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Performance

Spring Ahead, Fall Back: New York City Ballet’s Tradition of the New

- By Mark Franko

The Fall 2023 season of New York City Ballet’s seventy-fifth anniversary year was themed Foundations, the Winter 2024 season Evolutions, and the Spring 2024 season the Future. This spring futurity was represented by a plethora of new and/or recent choreographies and the increased presence on stage of the younger dancers of the company.[1] Some of the works premiered or reprised featured garish lighting, pop song music with lyrics that literally serve to translate the choreography’s meaning, and haute couture costumes by leading fashion designers showing off signatures more than effective costuming. I don’t see a choreographic future in any of this as it distracts from ambitious dance making even though it cannot be denied that ballet is inherently spectacular given its origins in...


Performance

From The Till Trilogy

- By Ifa Bayeza

The Ballad of Emmett Till explores the life and afterlife of Emmett Till, a Chicago teenager who takes a fateful trip to Mississippi in the summer of 1955.

He goes by the nickname Bo or BoBo and he stutters. Like the African bata “talking drum,” his stammer is percussive, a rapid-fire repetition, without hesitation. His is not a stammer of insecurity but a physical disability which he has chosen to ignore and even to exploit. He is in a hurry to say everything. He whistles in a variety of ways. These moments in the script are indicated with variations of the sign ((o)). He is both a youth who never ages and an old soul, longing for death.

He is accompanied by a troupe of fellow travelers, a quintet composed of two women and three men, a chorus of shape-shifters, trapped between life and after. Lost souls, who cannot find their way, they cling to life and the...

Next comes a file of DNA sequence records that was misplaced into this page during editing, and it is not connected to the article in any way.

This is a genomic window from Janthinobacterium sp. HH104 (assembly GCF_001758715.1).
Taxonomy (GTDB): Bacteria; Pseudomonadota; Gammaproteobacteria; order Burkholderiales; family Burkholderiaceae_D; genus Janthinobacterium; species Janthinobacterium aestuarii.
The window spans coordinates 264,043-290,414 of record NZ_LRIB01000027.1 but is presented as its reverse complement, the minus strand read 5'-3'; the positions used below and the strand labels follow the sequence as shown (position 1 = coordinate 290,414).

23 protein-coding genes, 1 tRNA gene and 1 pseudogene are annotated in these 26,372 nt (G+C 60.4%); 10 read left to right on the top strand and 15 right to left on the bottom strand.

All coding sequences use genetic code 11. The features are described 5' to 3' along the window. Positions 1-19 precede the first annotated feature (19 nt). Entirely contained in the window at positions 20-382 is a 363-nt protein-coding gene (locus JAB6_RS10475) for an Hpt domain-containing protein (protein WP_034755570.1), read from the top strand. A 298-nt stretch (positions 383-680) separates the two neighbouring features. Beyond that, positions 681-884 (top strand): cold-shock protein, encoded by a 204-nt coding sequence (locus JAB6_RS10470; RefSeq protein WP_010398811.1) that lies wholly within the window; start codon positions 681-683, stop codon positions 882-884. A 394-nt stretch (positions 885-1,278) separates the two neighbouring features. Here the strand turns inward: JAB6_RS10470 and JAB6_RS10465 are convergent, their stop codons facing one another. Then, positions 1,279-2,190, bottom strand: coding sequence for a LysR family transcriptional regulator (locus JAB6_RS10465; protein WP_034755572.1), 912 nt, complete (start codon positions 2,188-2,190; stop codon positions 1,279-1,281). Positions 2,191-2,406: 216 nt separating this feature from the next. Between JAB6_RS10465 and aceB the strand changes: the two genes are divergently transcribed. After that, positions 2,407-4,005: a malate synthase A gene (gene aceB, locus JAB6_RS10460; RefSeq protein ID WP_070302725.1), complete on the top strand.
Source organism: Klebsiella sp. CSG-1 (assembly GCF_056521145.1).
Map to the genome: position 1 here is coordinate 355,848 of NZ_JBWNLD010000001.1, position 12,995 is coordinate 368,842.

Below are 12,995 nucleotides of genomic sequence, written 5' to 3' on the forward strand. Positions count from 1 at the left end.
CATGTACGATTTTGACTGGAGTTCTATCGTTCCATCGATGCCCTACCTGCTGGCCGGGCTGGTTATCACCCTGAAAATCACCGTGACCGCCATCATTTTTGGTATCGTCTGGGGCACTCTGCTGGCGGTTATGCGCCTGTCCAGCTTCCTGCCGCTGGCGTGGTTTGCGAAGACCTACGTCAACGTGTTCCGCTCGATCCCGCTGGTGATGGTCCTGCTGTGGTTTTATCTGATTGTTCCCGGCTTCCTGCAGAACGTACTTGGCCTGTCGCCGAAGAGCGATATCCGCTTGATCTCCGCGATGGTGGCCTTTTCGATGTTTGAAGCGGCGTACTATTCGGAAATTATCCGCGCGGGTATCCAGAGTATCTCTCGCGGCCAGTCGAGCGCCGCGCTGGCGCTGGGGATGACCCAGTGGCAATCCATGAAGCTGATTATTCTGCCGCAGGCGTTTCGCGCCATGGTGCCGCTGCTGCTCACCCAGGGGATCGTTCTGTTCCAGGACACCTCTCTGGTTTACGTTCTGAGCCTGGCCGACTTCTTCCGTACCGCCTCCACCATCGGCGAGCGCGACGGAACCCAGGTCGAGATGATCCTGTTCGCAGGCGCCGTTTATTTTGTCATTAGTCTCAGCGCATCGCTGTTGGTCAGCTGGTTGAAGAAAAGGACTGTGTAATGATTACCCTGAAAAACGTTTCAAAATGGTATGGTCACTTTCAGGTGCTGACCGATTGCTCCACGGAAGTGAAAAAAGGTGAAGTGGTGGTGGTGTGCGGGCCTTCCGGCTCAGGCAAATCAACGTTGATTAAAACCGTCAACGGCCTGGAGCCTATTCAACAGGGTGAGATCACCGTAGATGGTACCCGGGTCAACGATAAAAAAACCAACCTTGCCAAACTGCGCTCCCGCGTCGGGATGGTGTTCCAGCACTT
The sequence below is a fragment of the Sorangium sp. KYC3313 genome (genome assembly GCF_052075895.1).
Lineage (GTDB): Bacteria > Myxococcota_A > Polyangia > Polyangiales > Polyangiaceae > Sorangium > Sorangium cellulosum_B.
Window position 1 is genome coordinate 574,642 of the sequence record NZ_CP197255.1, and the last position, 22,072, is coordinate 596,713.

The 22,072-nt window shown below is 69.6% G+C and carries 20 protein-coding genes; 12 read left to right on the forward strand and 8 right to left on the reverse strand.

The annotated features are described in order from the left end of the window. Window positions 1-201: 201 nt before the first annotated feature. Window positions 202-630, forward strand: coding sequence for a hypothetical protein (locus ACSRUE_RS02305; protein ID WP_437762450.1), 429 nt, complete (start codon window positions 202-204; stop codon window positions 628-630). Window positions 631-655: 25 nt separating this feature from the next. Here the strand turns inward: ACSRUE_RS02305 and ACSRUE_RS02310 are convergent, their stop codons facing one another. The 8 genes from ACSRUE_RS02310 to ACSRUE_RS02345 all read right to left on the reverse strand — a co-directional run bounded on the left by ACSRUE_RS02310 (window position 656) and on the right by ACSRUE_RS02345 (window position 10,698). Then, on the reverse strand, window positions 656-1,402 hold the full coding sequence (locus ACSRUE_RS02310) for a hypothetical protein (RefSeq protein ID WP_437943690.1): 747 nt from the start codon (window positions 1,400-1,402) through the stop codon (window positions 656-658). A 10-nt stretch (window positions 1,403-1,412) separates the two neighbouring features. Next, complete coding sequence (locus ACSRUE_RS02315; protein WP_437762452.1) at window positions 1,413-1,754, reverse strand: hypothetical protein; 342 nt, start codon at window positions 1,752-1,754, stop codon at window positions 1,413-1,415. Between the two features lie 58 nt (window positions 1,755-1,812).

Performance

The Dante Project at the Paris Opera Ballet: Moving across Media

- By Tatiana Senkevitch

More than a century ago, in his essay “On the Anniversary Celebration of Dante,” the legendary literary critic Erich Auerbach, observed that, “Dante is far from having achieved his maximum impact even now.”[1] The Dante Project—a recent collaboration between choreographer Wayne McGregor, composer Thomas Adès, visual artist Tacita Dean, and dramaturg Uzma Hameed—demonstrates that Auerbach is still right. Until this ballet, the world of dance referred to or evoked Dante’s poetry with its rich visual imagery only tangentially, as for example in several choreographic interpretations based on the music of Francesca da Rimini: Symphonic Fantasy after Dante by Tchaikovsky.[2] The Dante Project, commissioned by the Royal Opera House, is the first...


Performance

Notes on Giselle: Angel Corella’s Production for The Philadelphia Ballet

- By Mark Franko

The charmingly historical Academy of Music with its gilt and red décor was an ideal frame for The Philadelphia Ballet’s production of Giselle. It is subtitled “a pantomime ballet,” which recalls the nomenclature of the late-eighteenth-century ballet reform movement: action ballet or ballet pantomime. Telling a story through expressive movement and without words is frequently associated with Jean-Georges Noverre’s still very readable Letters on Dancing and Ballets (1760). Today we think of Giselle (1841) as a romantic ballet that is unique in the nineteenth-century repertoire for its well-etched characters evolving through an unusually plausible plot with realistic social class distinctions affecting a love triangle. The use of musical leitmotifs strongly supports the narrative thread. All these...


Performance

Virtuosity: I Know It When I See It

- By Ariel Osterweis

Excerpt from Body Impossible: Desmond Richardson and the Politics of Virtuosity. Forthcoming from Oxford University Press, 248 pp., April 2024.

Flung out and dispersed in the Diaspora, one has a sense of being touched by or glimpsed from this door. As if walking down the street someone touches you on the shoulder but when you look around there is no one, yet the air is oddly warm with some live presence. That touch is full of ambivalence; it is partly comforting but mostly discomforting, tortured, burning with angered, unknowable remembrance. More disturbing, it does not confine itself to remembrance; you look around you and present embraces are equally discomforting, present glimpses are equally hostile. Art, perhaps music, perhaps poetry, perhaps stories, perhaps aching constant movement—dance and speed—are the only comforts. Being in the...


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